Wednesday, December 15, 2010

Warmachine at Village Games

I took a few shots of the Warmachine action last night at Village Games in Anoka, MN.  There were quite a few people playing, and I think a total of 7 games were played.  It was a great turnout.

I was only able to take pictures of one game as it was the only one with fully painted minis.  Casey's Menoth squared off against Grover's Mercenaries.  I have to be honest, that's about all I know about the units.  I've been out of the Warmachine loop for so many years I just can't remember all of the names!

I hope you enjoy the pictures anyway!

A shot of the battlefield

Uneven looking matchup...

A whole buncha' warjacks!

Three on one?  That's not fair!

Oh wait.  It's only two on one.

Incoming pain.

The line is drawn, forces prepare to clash!

Sneak Peek- Flying Lead WWII Scenario

Todd and I playtested my WWII Flying Lead scenario last night.  I won't give a whole lot of detail, but I thought I'd share some pictures of the action.

The farmhouses and truck are from Pegasus Hobbies.  They have a very excellent range of terrain, vehicles and accessories at a good price.

German sentries watch the perimeter of the farm.  The scenario takes place on a moonless night.

Partisans prepare to sneak through the woods.

Partisans move in from three sides, hoping to catch the German off guard.

Sentries alert their brothers in arms of the attack!

An MG 34 is deployed to slow the attack from the north.

A French assassin sneaks around the woods, unseen by the Wermacht soldier.

The Partisans detonate explosives inside the Opel truck.

A damsel in distress!

A bird's eye view of the assault on the farmhouse.

"Little kraut, little kraut, let me in!"

Looking for a nice spot to lay down some flaming fuel.

The games were an absolute blast!  Thanks to Todd for helping me with some very valuable playtesting!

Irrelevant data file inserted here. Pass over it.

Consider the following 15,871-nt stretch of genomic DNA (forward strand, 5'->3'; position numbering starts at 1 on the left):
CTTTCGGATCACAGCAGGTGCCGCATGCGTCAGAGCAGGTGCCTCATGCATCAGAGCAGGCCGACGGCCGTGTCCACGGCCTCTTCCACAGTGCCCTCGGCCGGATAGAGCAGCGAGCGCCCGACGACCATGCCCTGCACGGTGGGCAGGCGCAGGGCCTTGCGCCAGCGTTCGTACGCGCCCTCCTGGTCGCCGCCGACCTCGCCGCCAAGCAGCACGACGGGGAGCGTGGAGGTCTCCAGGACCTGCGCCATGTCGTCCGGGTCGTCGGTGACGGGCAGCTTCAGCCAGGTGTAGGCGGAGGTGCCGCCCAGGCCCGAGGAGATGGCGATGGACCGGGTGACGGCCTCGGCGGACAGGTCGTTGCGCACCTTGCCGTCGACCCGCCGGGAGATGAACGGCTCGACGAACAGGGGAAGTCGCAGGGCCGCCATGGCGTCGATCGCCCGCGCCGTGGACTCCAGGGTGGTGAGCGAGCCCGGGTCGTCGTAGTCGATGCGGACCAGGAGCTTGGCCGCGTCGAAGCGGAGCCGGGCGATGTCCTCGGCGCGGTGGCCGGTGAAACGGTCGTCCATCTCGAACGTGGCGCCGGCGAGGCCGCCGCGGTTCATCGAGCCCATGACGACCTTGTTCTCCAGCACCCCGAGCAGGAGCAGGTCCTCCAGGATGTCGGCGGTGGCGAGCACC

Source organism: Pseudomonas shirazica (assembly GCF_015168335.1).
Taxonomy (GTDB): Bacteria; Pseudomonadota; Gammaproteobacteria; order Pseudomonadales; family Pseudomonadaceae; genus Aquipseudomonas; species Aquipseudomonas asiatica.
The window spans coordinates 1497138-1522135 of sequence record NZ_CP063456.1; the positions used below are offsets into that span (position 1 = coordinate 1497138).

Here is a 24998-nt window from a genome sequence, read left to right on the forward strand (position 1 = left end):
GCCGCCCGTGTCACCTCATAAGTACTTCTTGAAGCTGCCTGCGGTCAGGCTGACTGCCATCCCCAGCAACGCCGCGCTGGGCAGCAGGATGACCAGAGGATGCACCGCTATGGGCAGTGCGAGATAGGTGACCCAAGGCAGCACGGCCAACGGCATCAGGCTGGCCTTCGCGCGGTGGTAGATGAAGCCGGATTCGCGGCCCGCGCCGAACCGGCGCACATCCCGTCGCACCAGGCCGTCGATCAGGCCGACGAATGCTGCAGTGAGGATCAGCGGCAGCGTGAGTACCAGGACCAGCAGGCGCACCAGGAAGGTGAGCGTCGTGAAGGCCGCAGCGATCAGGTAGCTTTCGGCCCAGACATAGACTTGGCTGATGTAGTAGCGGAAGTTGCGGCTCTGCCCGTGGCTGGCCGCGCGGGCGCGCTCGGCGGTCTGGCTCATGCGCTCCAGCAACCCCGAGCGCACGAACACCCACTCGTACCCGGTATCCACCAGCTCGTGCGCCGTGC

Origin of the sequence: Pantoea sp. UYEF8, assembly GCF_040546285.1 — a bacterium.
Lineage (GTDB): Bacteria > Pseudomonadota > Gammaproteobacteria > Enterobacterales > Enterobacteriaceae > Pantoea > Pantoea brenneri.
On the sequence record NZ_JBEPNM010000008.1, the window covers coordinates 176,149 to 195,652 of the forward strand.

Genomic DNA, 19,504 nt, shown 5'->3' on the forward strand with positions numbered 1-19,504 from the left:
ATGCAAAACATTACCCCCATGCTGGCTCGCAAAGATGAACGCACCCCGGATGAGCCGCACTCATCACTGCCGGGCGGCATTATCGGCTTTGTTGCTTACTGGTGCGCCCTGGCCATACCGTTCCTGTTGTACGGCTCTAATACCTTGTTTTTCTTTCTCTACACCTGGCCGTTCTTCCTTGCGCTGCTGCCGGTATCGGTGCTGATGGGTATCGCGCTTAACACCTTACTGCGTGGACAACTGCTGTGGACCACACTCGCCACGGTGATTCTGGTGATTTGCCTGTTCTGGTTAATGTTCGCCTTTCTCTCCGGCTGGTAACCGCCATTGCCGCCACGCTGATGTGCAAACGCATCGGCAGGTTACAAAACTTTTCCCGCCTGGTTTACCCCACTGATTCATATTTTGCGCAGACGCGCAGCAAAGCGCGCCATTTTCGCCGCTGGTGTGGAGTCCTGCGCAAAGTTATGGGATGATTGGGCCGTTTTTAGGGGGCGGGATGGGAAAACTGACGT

Wednesday, December 8, 2010

WWII Using Tactical Assault: Combat Cards

The past few months I have been helping a friend (and owner of Village Games in Anoka, MN) playtest a card driven ruleset for miniature wargaming.  The rules are designed to handle anything from WWII to sci- fi, and are quite excellent.  The game is called Tactical Assault: Combat Cards, and will soon be available for purchase online.

I introduced my friend Todd to this incarnation of the rules last night.  We ran a WWII game in 15mm; Todd's Americans versus my freshly painted Germans. 

Here are some shots of the action:

The start of the battle.  German forces took up positions from the south to the west, with a lone Stug III infiltrating the American position.  Americans approached from the north to east, with an emphasis on taking the village from the Germans.

German infantry, command, machine gun, mortar and Stug III taking cover on the south end of the map.

Americans take cover in a small field to the east of the village.

German forces are pinned down by a dug in and concealed Sherman.  A lone Stug tries to pinpoint it's location and sneak in for the kill.

Americans zero in on the Stug with an antitank gun.

A Tiger I watches the north end of the battlefield.

A German Stug tries to flank the American infantry hiding in the woods.  The machine gun valiantly fires to slow the armor down.

The American towed gun is victorious!  The sneaking Stug is destroyed!  On the west end the Tiger pops a Sherman as it tries to cross the battlefield.

The Americans suffer heavy casualties under a constant barrage of weapons fire.

The concealed Sherman pounds away at the Germans, slowing or destroying all that attempt to reach it's position!

The Germans pulled off a victory today, but I think we have a convert to the new Tactical Assault: Combat Cards anyway.  The game was a blast!

All models on both sides are either Battlefront or Command Decision.  Info on the terrain can be found in this blog.

Thursday, December 2, 2010

Fear and Faith HEPA Members, Part 2

And here are the last of my Fear and Faith HEPA members for Con of the North.  For some reason these models were quite resisant to being photographed, and the pictures just didn't turn out well. 

My brother volunteered to tackle this one for me, so I let him.  Thanks, Casey!